The Russian Phoenix is the title I’m working on now. The time, 1913 during the Romanov Jubilee year (500 years of Romanov rule… and there’s some trivia attached to that as well). It was a turbulent time in Russia and my story revolves around a girl who’s fallen on hard times but is rescued by the Tsarina, a distant cousin, who takes her and her mother into the Alexander Palace near St. Petersburg to live with her, Tsar Nicholas II and the royal children. I have maps of the time period in Russia bookmarked on the computer, biographies of the Romanovs, articles on guns and vehicles of the time period, little wars and conflicts in Russia at the time, the building strain between the upper class and the workers which of course lead to the Red Army vs the White Army and the murder of the royal family in 1918. All these little bits of information I’m inserting within the text while telling the story of Natasha, a young woman not yet used to nor completely understanding the excesses and politics of the time.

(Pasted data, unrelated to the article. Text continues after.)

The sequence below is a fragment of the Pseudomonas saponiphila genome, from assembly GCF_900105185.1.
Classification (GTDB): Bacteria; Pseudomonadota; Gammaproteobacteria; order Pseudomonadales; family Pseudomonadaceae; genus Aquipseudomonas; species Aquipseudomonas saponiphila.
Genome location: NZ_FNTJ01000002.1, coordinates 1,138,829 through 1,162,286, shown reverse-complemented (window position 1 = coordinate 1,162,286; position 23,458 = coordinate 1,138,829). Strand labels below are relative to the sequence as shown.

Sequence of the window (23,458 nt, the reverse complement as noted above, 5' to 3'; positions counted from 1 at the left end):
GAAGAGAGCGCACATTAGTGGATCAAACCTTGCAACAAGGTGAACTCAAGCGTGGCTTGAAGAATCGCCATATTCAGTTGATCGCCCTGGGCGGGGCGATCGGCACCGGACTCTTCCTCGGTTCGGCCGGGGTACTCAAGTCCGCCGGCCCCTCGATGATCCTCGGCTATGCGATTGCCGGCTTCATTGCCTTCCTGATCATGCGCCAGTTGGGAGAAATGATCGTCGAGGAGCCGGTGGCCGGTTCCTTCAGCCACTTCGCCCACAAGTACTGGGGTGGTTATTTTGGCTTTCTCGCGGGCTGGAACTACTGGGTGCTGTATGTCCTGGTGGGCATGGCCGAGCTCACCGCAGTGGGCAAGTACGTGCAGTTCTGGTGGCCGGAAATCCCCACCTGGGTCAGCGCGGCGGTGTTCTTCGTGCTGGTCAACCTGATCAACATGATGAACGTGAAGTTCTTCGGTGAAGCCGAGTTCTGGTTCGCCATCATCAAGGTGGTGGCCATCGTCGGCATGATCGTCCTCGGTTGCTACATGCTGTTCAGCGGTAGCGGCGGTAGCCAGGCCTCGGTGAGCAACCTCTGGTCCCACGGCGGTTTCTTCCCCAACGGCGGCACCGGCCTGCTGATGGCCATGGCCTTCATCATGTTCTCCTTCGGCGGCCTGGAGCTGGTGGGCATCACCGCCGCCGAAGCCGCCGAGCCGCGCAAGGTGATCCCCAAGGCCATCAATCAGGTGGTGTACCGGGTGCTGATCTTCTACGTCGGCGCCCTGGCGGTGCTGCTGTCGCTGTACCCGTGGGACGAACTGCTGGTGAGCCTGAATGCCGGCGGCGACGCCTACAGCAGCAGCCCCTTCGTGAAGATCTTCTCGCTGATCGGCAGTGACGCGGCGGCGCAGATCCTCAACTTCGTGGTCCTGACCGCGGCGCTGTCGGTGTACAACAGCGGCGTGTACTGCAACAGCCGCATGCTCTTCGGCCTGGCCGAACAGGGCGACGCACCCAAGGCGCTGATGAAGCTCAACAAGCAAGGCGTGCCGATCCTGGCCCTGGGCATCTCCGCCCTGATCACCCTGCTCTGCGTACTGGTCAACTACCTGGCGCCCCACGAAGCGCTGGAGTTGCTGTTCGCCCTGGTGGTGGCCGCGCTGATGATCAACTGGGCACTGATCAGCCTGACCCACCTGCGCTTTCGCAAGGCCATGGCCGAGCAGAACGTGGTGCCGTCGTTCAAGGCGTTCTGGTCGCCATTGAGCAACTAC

The research is color, building conflict, a view of a crumbling society and status in the first part of the story and as Natasha leaves Russia behind it sets the stage for World War I, the world-wide influenza pandemic and her eventual emigration to America. Trivialities while I build characters, insert evil intentions, find romance—then the death of romance, and the final rise from the ashes of a girl becoming a strong woman. A Phoenix.

I wish this novel was in its final stages and I could show you cover art but that won’t come until sometime in April. Today I want you to see the sequel to this story. Precious Stone available now at Amazon as well as iBooks, B&N, Kobo and other outlets. I know it looks like I have this sequence backwards, sequel before prequel, but trust me, it works. And I’ve had so much fun delving into research now that I don’t have to worry about strict adherence to the factual past and can pick and choose what I say about my historic characters and situations… tweaking the past into a story I want to tell, because, hey, it’s fiction after all.